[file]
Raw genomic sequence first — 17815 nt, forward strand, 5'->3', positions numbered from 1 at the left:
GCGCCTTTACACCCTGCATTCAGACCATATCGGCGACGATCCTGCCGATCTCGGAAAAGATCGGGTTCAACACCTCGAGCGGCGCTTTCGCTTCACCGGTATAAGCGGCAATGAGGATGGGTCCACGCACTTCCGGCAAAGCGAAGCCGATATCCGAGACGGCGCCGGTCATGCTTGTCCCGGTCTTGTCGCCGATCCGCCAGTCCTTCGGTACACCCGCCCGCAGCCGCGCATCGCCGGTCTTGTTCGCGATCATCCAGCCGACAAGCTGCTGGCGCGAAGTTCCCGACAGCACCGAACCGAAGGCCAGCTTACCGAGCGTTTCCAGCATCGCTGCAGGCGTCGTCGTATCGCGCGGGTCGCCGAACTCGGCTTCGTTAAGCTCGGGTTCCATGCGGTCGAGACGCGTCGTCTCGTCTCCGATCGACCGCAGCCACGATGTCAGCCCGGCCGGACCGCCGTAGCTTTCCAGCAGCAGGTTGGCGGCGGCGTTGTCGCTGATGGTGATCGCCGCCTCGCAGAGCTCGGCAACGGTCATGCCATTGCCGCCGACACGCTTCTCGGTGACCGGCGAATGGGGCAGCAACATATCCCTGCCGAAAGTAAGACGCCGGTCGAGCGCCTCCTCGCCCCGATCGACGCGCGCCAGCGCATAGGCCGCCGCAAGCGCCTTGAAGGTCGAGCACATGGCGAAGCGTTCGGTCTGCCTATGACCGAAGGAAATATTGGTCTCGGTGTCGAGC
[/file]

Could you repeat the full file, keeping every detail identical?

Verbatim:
Raw genomic sequence first — 17815 nt, forward strand, 5'->3', positions numbered from 1 at the left:
GCGCCTTTACACCCTGCATTCAGACCATATCGGCGACGATCCTGCCGATCTCGGAAAAGATCGGGTTCAACACCTCGAGCGGCGCTTTCGCTTCACCGGTATAAGCGGCAATGAGGATGGGTCCACGCACTTCCGGCAAAGCGAAGCCGATATCCGAGACGGCGCCGGTCATGCTTGTCCCGGTCTTGTCGCCGATCCGCCAGTCCTTCGGTACACCCGCCCGCAGCCGCGCATCGCCGGTCTTGTTCGCGATCATCCAGCCGACAAGCTGCTGGCGCGAAGTTCCCGACAGCACCGAACCGAAGGCCAGCTTACCGAGCGTTTCCAGCATCGCTGCAGGCGTCGTCGTATCGCGCGGGTCGCCGAACTCGGCTTCGTTAAGCTCGGGTTCCATGCGGTCGAGACGCGTCGTCTCGTCTCCGATCGACCGCAGCCACGATGTCAGCCCGGCCGGACCGCCGTAGCTTTCCAGCAGCAGGTTGGCGGCGGCGTTGTCGCTGATGGTGATCGCCGCCTCGCAGAGCTCGGCAACGGTCATGCCATTGCCGCCGACACGCTTCTCGGTGACCGGCGAATGGGGCAGCAACATATCCCTGCCGAAAGTAAGACGCCGGTCGAGCGCCTCCTCGCCCCGATCGACGCGCGCCAGCGCATAGGCCGCCGCAAGCGCCTTGAAGGTCGAGCACATGGCGAAGCGTTCGGTCTGCCTATGACCGAAGGAAATATTGGTCTCGGTGTCGAGC